While all of that surely sounds like a wonderful time, the very first rendition of a horror-based cinematic universe was found with the Universal Monsters once more, but all the way back in the 1940s. Once they starred in their solo movies and made a name for themselves, Dracula, Frankenstein, and the Wolfman came together in three crossover movies that have resonated well enough with audiences over time (this is much more than could be said for the 2017 attempt): Frankenstein Meets The Wolf Man, House of Frankenstein and House of Dracula.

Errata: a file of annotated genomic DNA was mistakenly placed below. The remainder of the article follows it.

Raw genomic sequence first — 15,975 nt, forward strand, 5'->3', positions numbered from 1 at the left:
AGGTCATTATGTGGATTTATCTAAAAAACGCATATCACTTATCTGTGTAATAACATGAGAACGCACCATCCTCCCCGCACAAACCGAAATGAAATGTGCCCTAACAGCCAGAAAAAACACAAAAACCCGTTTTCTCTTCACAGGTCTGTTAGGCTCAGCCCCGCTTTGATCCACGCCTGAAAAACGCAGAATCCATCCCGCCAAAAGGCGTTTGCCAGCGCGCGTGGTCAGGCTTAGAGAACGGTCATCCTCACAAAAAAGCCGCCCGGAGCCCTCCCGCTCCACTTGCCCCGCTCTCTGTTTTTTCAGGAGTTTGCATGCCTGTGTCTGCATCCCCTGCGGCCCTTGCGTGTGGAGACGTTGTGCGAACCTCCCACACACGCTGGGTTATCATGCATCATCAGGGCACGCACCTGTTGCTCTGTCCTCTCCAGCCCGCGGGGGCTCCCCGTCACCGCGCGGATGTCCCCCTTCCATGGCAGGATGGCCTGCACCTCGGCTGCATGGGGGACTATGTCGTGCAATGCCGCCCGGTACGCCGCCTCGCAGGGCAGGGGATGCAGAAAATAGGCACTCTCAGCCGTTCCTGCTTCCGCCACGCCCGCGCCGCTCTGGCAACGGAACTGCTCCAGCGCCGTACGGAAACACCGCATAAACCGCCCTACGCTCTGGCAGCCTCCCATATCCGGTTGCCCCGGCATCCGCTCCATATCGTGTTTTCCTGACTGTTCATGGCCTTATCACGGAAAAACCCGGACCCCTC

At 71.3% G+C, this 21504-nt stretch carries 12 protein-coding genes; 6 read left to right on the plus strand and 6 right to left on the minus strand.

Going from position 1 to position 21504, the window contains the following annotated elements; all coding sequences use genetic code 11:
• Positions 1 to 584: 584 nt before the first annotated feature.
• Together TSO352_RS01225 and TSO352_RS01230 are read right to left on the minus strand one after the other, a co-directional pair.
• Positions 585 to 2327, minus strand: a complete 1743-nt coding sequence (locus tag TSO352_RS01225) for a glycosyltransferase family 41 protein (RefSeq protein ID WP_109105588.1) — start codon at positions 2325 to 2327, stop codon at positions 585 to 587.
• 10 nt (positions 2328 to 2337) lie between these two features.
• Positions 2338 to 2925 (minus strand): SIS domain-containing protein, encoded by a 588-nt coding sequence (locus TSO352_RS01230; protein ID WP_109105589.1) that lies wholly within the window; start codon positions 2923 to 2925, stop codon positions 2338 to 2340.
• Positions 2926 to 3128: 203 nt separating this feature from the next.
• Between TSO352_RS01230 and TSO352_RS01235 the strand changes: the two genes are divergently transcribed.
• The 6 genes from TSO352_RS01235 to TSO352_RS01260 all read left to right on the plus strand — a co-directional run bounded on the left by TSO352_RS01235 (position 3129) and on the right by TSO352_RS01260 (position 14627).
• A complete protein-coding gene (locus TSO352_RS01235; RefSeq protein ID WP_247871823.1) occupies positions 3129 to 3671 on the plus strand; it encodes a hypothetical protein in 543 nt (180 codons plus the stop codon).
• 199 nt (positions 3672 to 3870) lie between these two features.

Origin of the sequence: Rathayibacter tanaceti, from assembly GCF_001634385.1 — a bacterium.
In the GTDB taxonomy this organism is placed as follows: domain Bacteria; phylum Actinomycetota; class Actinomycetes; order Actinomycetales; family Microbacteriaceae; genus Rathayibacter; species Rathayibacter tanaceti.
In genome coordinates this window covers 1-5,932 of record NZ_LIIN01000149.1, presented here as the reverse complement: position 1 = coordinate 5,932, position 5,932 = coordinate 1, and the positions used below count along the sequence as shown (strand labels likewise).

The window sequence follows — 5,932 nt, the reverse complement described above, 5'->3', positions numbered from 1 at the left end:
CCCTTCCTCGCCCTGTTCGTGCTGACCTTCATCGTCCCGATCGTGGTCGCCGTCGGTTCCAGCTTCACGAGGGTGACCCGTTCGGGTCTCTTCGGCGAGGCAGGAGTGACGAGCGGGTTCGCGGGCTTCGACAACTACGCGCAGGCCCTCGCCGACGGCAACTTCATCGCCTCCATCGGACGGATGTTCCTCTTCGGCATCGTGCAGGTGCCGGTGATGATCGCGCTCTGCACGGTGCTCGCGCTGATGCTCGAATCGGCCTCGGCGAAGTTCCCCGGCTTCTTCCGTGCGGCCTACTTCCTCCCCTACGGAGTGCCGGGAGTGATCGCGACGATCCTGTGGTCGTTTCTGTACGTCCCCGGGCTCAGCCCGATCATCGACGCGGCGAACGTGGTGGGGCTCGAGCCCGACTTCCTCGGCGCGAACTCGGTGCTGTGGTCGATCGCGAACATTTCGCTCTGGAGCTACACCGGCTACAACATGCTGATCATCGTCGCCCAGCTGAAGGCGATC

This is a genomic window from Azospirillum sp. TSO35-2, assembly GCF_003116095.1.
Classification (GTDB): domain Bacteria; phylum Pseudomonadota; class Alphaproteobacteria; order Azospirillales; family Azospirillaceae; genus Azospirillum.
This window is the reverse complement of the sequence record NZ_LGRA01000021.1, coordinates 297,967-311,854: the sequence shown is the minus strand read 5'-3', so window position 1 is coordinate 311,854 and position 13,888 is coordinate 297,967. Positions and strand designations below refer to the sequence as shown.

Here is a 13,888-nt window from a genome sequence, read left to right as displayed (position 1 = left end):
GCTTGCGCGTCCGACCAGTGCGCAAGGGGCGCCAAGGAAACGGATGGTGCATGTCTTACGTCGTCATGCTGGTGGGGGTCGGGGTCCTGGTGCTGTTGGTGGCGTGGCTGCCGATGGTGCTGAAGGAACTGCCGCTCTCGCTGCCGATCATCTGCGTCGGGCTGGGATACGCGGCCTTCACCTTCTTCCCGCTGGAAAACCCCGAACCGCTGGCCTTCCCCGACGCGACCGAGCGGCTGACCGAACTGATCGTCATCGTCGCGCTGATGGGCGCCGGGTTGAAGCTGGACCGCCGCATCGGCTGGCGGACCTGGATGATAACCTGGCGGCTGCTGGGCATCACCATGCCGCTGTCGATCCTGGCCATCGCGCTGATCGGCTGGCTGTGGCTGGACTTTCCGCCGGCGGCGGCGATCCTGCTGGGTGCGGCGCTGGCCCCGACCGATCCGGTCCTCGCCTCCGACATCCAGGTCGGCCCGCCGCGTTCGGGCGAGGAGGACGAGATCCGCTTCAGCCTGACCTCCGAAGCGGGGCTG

These iconic deviants of the big screen came to be notoriously known for their larger-than-life prowess and terrifying personas. Never once did any audience member believe that these hulking monsters would suddenly regret their former lives and turn into fighters of good and just — but for one whole year it happened every Saturday morning on NBC!


What Was The Monster Squad About?

Grant, The Wolfman, Dracula and Frankenstein in The Monster Squad
NBC

Starring Love Boat actor Fred Grandy as Walt, 1976’s Monster Squad saw this criminology student build a super-sophisticated computer while working as a security guard at a wax museum. Walt’s computer was apparently so powerful that once powered on, its reverberations brought some of the surrounding statues to life — those being Dracula, Frankenstein, and the Wolfman (here named Bruce W. Wolf).